Grand Central Terminal is getting a new chophouse, which will take over the long-vacant space Michael Jordan’s Steak House NYC occupied for 20 years, The Post has learned.
The luxury Italian hospitality company Cipriani signed a 10-year lease to open an Argentinian restaurant on the balcony overlooking the main concourse, according to the Metropolitan Transportation Authority, the terminal’s landlord.
Michael Jordan’s Steakhouse moved out in December 2018 amidst a legal dispute with the MTA — and the 8,200 square foot space has been empty ever since.
“We are looking forward to introducing the wonderful flavors of world-renowned Argentinian steakhouse, Don Julio, to this iconic Beaux-Arts New York City landmark,” Cipriani Chief Executive Giuseppe Cipriani said in a statement. “We are happy to see Grand Central coming back not only as the center of New York transportation but as a safe, vibrant retail and dining destination for New Yorkers and visitors alike.”
The MTA and Cipriani did not immediately provide an opening date for the eatery. The terms of the lease weren’t disclosed.
Cipriani is no stranger to the train station, where it has been a tenant since 2002 operating Cipriani Dolci restaurant and bar on the same balcony as the new chophouse. The company also operates Cipriani on 42nd Street across the street from the main terminal.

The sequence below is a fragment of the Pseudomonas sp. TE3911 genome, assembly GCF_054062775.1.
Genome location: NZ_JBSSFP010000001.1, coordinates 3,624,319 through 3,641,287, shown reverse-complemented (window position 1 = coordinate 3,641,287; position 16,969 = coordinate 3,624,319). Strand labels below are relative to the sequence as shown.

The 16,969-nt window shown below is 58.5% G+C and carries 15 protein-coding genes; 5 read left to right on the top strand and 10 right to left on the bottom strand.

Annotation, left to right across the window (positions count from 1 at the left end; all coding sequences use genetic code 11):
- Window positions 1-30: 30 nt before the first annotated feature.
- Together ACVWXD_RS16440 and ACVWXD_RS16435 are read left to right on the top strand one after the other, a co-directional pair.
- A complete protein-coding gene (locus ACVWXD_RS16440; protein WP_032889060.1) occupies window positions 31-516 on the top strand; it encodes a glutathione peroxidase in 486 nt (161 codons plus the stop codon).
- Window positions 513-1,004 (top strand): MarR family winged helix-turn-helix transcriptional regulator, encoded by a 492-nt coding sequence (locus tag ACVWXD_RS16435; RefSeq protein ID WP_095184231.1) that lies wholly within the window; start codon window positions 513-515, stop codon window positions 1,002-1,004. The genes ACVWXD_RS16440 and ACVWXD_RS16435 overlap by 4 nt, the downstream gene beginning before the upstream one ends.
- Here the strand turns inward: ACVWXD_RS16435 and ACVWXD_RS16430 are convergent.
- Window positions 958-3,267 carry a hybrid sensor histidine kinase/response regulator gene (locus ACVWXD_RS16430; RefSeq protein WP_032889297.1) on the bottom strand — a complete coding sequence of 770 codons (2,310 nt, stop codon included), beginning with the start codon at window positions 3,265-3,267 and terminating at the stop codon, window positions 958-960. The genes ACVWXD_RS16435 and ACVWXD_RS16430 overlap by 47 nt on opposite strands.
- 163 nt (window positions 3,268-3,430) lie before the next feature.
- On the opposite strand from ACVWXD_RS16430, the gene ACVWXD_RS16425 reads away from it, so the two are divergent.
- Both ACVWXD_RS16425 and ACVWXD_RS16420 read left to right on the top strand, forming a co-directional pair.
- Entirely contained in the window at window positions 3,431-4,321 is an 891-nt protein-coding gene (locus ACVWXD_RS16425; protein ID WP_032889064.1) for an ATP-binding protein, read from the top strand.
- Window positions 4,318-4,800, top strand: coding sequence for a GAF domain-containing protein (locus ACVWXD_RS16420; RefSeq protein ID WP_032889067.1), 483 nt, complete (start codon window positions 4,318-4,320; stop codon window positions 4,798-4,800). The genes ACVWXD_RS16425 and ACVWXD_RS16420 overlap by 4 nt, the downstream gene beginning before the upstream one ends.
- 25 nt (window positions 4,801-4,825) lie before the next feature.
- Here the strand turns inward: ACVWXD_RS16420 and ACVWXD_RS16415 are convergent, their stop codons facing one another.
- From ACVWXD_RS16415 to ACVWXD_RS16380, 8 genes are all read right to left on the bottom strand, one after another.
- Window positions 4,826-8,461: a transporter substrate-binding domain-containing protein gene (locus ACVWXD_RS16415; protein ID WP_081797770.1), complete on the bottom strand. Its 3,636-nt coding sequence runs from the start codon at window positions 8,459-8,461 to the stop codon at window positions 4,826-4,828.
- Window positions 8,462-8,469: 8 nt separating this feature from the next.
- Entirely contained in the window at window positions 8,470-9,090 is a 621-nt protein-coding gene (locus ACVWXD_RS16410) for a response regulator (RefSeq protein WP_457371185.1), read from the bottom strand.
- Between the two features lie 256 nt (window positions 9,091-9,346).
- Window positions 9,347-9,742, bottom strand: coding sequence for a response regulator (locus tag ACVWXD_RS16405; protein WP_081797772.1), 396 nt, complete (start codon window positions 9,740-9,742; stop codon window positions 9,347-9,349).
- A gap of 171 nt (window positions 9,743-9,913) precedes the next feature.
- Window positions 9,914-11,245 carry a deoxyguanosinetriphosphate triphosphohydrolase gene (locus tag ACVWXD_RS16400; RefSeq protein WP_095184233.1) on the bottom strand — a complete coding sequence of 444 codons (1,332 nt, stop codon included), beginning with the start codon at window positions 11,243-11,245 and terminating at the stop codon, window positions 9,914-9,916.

Dolci just renewed its lease and plans to renovate the space next year — closing for a period of time and reopening before the end of 2022, the MTA said in a statement.
The pandemic hit Grand Central particularly hard as it relies on commuters from Westchester County and from Connecticut, the majority of which have been working from home over the past 18 months.
Still, hope is on the horizon, according to the MTA. Labor Day marked a turning point for Metro North ridership, MTA spokesman Aaron Donovan told The Post.
“We’ve had nine consecutive weekdays over 100,000 riders from Sept. 7 through Sept. 17, the first such run since the start of the pandemic,” Donovan said, adding that on Sept. 13, Metro-North reached its all-time post-pandemic high of 122,500 riders.
Even though the numbers are ticking higher, they’re still more than 50 percent below 2019 average weekday ridership figures.
The iconic Grand Central Oyster Bar on the lower level has been closed for nearly two years because its customers disappeared. Its reopening was delayed by a couple of weeks because of Hurricane Ida, but it reopened for lunch on Monday.
Meanwhile, there are still large swaths of retail space that are sitting vacant, including Vanderbilt Hall, where the Great Northern Food Hall operated to-go food stalls and several bars and restaurants.
Some 28 of 98 retail spaces, including Vanderbilt Hall, at the terminal are in various stages of reoffering or negotiation, the MTA said.